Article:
How can maxing your IRA contributions help you in the coming tax season?
One of the best ways to save for the future is to use a tax-advantaged retirement account. With an Individual Retirement Account (IRA), you can direct how the assets are invested, and you have some flexibility around your contributions—how much and when.
But to make the most of your IRA, it can be a good idea to consider putting in the max IRA contribution, to help your retirement savings have the most impact.
"Though there are several types of IRAs, they fall into two basic structures—traditional and Roth," says Dara Luber, senior manager of retirement at TD Ameritrade. “Which one you choose, and how you maximize your dollars, depends on the tax treatment you want.”
With a traditional IRA, your contributions go in before tax (tax-deferred) and you pay federal income taxes down the road, when you withdraw the money. The Roth IRA, on the other hand, makes use of after-tax contributions. So even though you don’t receive a tax benefit today, the money can grow tax-free and you don’t have to pay federal income taxes when you withdraw funds from your account during retirement.
“If you think your taxes will be higher in the future, a Roth can help by allowing you to pay taxes at a lower rate today, while avoiding federal income taxes later,” says Luber. If you’d like help deciding what type of IRA is right for you, use the TD Ameritrade IRA Selection Tool. And speak with your tax advisor.
The maximum Roth IRA contribution and maximum IRA contribution are each the same: a total of $5,500 for 2018. For the 2019 tax year, the contribution limit rises to $6,000. Plus, if you’re at least 50 years old, you can make a “catch-up” contribution of another $1,000. The catch-up contribution limit is the same for both the 2018 and 2019 tax years.
“If you decide your situation is better served by getting a tax deduction today, there are ways to use the max IRA contribution to your benefit,” says Luber.
Luber points out that it’s possible to contribute to your IRA all the way until Tax Day. So, if you get to the end of the year and you haven’t maxed out an IRA, you still have time to do so. If you don’t have a traditional IRA and are looking to reduce your taxable income, an IRA can be a tool to help.
“Not only can you contribute to an IRA up until Tax Day, but you can even open an IRA in 2019—up until Tax Day—and make 2018 contributions,” says Luber. “You can also open one for your non-working spouse and make spousal contributions.”
If you’re married, that could result in a tax deduction of up to $11,000 for 2018, and $12,000 for 2019. (Or if you and your spouse are at least 50, you each get an extra $1,000 deduction when you make the “catch-up” contributions, so the tax deduction could be $13,000 for 2018 and $14,000 for 2019.) But be aware: The IRS phases out the tax deduction when you or your spouse has a retirement plan at work and you reach a certain income level.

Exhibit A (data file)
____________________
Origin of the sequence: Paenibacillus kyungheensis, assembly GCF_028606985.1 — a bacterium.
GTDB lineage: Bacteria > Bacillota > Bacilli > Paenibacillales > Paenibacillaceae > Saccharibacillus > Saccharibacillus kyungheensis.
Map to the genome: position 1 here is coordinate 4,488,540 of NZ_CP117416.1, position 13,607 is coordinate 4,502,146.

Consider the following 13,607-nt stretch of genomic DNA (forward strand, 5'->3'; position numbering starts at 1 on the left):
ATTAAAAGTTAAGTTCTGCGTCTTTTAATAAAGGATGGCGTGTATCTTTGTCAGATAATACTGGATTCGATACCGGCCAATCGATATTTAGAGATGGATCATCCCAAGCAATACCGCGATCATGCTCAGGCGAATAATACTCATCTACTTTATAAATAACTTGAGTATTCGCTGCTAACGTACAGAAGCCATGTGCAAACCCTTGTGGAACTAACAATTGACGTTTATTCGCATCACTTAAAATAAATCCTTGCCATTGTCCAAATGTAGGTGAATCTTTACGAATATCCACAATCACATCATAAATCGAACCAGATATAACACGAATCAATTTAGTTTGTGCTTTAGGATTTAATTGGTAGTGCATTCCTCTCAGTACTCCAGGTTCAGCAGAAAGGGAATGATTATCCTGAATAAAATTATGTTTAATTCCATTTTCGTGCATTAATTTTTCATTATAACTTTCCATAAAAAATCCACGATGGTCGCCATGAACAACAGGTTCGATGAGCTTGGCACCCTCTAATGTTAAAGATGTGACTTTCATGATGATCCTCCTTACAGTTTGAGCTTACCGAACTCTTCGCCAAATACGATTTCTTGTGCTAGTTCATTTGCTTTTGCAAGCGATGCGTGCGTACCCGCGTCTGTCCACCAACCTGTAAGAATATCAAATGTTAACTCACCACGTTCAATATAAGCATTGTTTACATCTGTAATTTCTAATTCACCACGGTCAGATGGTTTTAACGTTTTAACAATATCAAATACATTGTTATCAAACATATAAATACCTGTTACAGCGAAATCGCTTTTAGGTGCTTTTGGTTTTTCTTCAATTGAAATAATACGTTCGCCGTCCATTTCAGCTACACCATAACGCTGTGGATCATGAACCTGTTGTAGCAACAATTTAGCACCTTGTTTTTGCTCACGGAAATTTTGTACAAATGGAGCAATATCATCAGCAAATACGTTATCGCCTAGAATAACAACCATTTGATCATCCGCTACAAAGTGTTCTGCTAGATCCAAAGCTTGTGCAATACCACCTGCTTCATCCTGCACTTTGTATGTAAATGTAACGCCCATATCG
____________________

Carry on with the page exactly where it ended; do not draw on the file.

With a Roth IRA, you don’t get a tax deduction today, but if your taxes are low right now, you may not even need the deduction. “Sometimes being able to withdraw money tax-free can be a greater benefit,” says Luber. “Just be aware that there are income limits that come with contributing to a Roth. Once your income reaches a certain level, you’re not allowed to contribute.”
For the self-employed, it’s possible to take advantage of the higher contribution limits offered by SEP and SIMPLE IRAs, says Luber. “As long as you treat any employees the same way as you treat your own contributions, you can put more away for retirement and get tax benefits,” she says.
With a SEP IRA, the employer makes contributions to employee accounts. For the 2018 tax year, you can contribute up to 25 percent of your income or $55,000, whichever amount is lower. The contribution limit rises to $56,000 for 2019.
For a SIMPLE IRA, the employee can contribute as well. For 2018, you can contribute up to $12,500 with a $3,000 “catch-up” contribution for employees age 50 and over, and the employer can match up to 3% of income. For the 2019 tax year, the amount rises $500 to $13,000 ($16,000 including catch-up contributions for those who qualify).
Both SEP and SIMPLE IRAs are funded with pre-tax money, offering the chance for a potentially bigger tax deduction—lowering tax liability. And, as with traditional or Roth IRAs, it’s possible to make previous-year contributions through Tax Day.
To attempt to get the best results from any IRA, Luber points out, it can be a good idea to start early and save often, and work toward maxing out your contributions for the year.
“Your best bet can be to set it and forget it,” Luber says. “Set up automatic transfers from your bank account to your IRA so you’re working towards building wealth without having to think about it.”
She also suggests looking into setting up an IRA even if you work for a big company that provides a 401(k). “You could maybe save more with a side gig,” Luber says. “An IRA can potentially boost your savings.”
Maximum contribution limits cannot be exceeded. Contribution limits provided are based on federal law as stated in the Internal Revenue Code. Applicable state law may be different. TD Ameritrade does not provide legal or tax advice. Please consult your legal or tax advisor before contributing to your IRA.
Miranda Marquit is not a representative of TD Ameritrade, Inc. The material, views, and opinions expressed in this article are solely those of the author and may not be reflective of those held by TD Ameritrade, Inc.
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